In reaching that conclusion, the court acknowledged that " 'if the present appeal promises to advance the time for trial or to shorten the time required for trial, appeal is appropriate.'" Id. (quoting Dukes v. Wal-Mart Stores, Inc., 2012 WL 6115536, at *5 (N.D.Cal. Dec. 10, 2012) . . . (citing Charles Alan Wright et al., 16 Fed. Prac. & Proc. § 3930 at n. 39 (2d ed.); see also In re Cement Antitrust Litig., 673 F.2d at 1027). " On the other hand, immediate appeal may be inappropriate where " 'there is a good prospect that the certified question may be mooted by further proceedings.'" Id. (quoting Dukes II, 2012 WL 6115536, at *5 (citing In re City of Memphis, 293 F.3d 345, 351 (6th Cir. 2002); Oneida Indian Nation of N.Y. State v. Oneida Cnty., 622 F.2d 624, 628-29 (2d Cir. 1980); United States v. Rent-A-Homes Systems, Inc., 602 F.2d 795, 797 (7th Cir. 1979)). " Additionally," the Lillehagen court noted that " where 'a substantial amount of litigation remains in th[e] case regardless of the correctness of the Court's ruling . . . arguments that interlocutory appeal would advance the resolution of th[e] litigation are unpersuasive.'" Id. (quoting Friedman v. 24 Hour Fitness USA, Inc., 2009 WL 545783, at *2 (C.D.Cal. Mar. 3, 2009)) (other citation omitted).

Based upon the foregoing, the Lillehagen court reasoned that " a substantial amount of litigation still remains and the certified question may very well be mooted with the second stage of FLSA certification, where collective plaintiffs would be subjected to a more stringent inquiry." Id. (citing Dukes II, 2012 WL 6115536, at *5; Friedman, 2009 WL 545783, at *2). Recognizing that it " could stay the collective certification proceedings while an interlocutory appeal proceeded," the Lillehagen Court found it " is far from clear--and in the Court's view doubtful--whether the total burdens of litigation on parties and the judicial system would be lessened by such a course." Id. In that same pragmatic vein, the Court found that " [w]here the issue of relative efficiency is a toss-up, this Court sees no value in encouraging parties to litigate requests for interlocutory appeal when the decertification stage of the collective action may well, as a practical matter, lead to the same result." Id. (citing Dukes II, 2012 WL 6115536, at *5 (finding that an interlocutory appeal would not " materially advance the ultimate termination of the litigation" on similar grounds)).

The Court adopts this sound reasoning and finds that an interlocutory appeal of its conditional class certification order would not materially advance the ultimate

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termination of this litigation. Bolstering this conclusion is that such an appeal may actually delay the resolution of this litigation. See Rieve v. Coventry Health Care, Inc., 870 F.Supp.2d 856, 880 (C.D.Cal. 2012) (internal quotation marks and citations omitted) ( " [W]here the Court concludes certification would actually delay the resolution of the litigation, certification is not appropriate." ). Compounding the potential for delay is the fact that Caremark also is seeking a stay pending any interlocutory appeal. See Long, 2013 WL 3761078, at *4 (" Defendant's representation . . . that it would seek a stay of the underlying proceeding while it pursues appeal only exacerbates the delay inherent in interlocutory appeal" of order granting conditional certification in FLSA action.) Finally, the Court observes that if the Court of Appeals agrees that conditional class certification was proper here, then certification would have not materially advance the termination of this litigation. Rather, it would have delayed the progress of this action and its ultimate termination.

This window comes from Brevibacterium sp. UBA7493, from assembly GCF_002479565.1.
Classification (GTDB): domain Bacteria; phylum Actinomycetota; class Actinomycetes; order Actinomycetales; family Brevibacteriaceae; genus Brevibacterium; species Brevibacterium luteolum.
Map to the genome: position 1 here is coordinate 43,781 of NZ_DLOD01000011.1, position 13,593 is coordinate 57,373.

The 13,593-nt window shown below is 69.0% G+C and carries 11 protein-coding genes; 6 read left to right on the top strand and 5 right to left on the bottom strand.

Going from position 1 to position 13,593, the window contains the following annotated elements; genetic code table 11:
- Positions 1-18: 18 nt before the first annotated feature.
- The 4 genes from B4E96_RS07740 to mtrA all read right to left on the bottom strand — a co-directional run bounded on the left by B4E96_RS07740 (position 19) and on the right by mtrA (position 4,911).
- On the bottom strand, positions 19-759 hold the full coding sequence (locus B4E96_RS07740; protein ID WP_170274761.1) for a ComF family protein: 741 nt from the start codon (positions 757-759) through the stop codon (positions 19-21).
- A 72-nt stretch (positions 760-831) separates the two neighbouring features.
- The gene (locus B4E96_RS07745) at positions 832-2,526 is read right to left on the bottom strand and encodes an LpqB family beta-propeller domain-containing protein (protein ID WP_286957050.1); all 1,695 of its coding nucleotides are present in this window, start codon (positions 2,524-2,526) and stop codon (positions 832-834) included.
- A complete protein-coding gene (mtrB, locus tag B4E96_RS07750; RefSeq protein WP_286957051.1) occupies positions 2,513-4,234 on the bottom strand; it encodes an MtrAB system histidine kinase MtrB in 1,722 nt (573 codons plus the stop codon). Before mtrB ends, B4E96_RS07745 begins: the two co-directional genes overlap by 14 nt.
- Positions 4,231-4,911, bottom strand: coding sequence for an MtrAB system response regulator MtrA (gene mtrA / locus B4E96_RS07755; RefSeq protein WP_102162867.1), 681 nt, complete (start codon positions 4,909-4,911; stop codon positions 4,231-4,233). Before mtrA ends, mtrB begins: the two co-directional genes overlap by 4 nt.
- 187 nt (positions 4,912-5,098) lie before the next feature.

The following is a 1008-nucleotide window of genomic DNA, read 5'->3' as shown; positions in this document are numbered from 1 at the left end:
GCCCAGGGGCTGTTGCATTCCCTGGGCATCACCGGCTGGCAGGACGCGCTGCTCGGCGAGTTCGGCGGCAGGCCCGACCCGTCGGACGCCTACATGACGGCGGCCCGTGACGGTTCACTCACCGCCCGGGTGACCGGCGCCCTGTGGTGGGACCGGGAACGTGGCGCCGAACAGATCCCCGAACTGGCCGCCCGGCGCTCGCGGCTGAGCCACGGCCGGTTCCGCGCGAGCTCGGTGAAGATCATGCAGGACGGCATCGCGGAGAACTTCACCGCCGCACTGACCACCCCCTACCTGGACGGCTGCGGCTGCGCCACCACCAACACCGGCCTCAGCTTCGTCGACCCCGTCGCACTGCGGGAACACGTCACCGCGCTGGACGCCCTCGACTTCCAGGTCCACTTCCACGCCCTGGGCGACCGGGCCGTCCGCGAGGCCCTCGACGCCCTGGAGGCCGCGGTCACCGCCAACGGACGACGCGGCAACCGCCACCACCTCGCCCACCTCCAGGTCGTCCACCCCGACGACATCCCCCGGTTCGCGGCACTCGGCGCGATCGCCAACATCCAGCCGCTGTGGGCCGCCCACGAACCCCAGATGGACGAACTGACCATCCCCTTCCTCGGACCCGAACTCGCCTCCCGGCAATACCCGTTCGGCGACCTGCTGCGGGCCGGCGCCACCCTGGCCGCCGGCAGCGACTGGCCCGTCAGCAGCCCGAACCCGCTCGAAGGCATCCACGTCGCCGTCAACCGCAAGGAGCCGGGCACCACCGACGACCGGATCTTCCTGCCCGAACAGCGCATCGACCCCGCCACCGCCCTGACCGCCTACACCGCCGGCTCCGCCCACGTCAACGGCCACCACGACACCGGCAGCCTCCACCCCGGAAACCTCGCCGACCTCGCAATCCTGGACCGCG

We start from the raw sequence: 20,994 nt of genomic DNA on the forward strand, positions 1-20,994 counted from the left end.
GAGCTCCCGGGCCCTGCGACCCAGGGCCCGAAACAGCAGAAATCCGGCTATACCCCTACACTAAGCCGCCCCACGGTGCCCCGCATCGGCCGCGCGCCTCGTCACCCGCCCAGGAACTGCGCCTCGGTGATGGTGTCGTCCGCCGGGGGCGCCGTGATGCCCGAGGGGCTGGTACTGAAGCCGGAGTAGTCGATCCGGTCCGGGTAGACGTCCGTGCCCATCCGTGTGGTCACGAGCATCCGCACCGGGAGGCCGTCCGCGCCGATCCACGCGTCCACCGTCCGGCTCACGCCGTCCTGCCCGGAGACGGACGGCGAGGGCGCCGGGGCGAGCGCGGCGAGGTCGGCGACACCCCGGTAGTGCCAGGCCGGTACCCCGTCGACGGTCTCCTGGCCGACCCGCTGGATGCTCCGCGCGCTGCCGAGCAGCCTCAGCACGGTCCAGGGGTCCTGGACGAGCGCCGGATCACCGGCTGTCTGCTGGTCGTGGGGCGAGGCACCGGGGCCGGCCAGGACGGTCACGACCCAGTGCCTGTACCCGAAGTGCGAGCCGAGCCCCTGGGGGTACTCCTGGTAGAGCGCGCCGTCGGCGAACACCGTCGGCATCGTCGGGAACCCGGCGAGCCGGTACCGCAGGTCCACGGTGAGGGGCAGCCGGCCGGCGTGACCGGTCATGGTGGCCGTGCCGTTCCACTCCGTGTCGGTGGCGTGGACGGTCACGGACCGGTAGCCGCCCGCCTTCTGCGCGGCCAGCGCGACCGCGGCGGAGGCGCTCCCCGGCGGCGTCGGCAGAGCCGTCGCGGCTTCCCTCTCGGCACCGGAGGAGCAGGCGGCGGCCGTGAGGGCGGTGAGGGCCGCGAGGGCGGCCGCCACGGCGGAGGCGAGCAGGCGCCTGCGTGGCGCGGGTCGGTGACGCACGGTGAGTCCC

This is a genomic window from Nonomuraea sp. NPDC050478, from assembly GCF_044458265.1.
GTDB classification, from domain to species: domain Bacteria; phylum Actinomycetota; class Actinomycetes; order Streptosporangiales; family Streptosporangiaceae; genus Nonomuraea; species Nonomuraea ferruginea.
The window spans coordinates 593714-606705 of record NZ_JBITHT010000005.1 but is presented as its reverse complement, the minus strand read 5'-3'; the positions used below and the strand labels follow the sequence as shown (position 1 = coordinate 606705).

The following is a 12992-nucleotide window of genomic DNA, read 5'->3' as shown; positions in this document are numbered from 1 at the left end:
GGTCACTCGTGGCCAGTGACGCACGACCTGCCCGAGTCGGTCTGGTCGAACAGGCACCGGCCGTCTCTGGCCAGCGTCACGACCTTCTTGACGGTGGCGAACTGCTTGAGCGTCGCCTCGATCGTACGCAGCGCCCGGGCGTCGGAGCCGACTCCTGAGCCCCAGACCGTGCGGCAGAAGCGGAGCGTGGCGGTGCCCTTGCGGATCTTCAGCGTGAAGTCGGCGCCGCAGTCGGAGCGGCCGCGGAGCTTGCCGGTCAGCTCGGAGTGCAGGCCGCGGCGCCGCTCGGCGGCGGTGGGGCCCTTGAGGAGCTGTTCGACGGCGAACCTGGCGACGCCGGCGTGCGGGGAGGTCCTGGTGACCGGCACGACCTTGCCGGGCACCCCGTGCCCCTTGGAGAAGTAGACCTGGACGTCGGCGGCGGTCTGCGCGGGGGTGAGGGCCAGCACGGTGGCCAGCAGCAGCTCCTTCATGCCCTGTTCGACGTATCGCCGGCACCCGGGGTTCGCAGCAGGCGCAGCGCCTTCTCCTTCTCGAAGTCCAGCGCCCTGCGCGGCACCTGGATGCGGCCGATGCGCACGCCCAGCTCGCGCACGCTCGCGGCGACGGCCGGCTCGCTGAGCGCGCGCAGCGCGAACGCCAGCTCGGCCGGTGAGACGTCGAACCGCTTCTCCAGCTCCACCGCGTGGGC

3. " Substantial Ground for Difference of Opinion"

Because the Court is convinced that Caremark's motion does not present a controlling issue of law, and that certification of an interlocutory appeal would not materially advance the termination of this litigation, there is no need to address whether substantial grounds for a difference of opinion exists. There is no need to address this element of 28 U.S.C. § 1292(b) because to obtain certification thereunder, a party must establish all three statutory elements. And, as outlined above, Caremark has not met the first and third of those elements.

To conclude, for the reasons set forth herein, and mindful that 28 U.S.C. § 1292(b) must be " construed narrowly" and " applied sparingly," the Court denies Caremark's motion to amend the Court's December 27, 2014 Order to certify it for an interlocutory appeal pursuant to 28 U.S.C. § 1292(b). Indeed, certifying an interlocutory appeal of this Court's order granting FLSA conditional class certification and distribution of notice would directly contravene the principle that only " exceptional situations" warrant such certification.

C. Stay

The denial of Caremark's motion to an interlocutory appeal renders moot the second part of its motion seeking a stay pending such an appeal. The Court therefore denies that aspect of Caremark's motion as well.

III. Conclusion

Accordingly,

IT IS HEREBY ORDERED DENYING defendant Caremark LLC's " Motion to Amend Motion to (1) Amend the Court's December 17, 2014 Order to Certify it for Interlocutory Appeal Pursuant to 28 U.S.C. § 1292(b) and (2) Stay the Action Pending Interlocutory Appeal" (Doc. 52); and

IT IS FURTHER ORDERED that within fourteen (14) days from the date of entry of this Order, plaintiff Villarreal shall by first class mail provide Notice of this action and the Plaintiff Consent Form in the form Notice and Plaintiff Consent Form as modified by this Court in its December 17, 2014 Order (Doc. 49).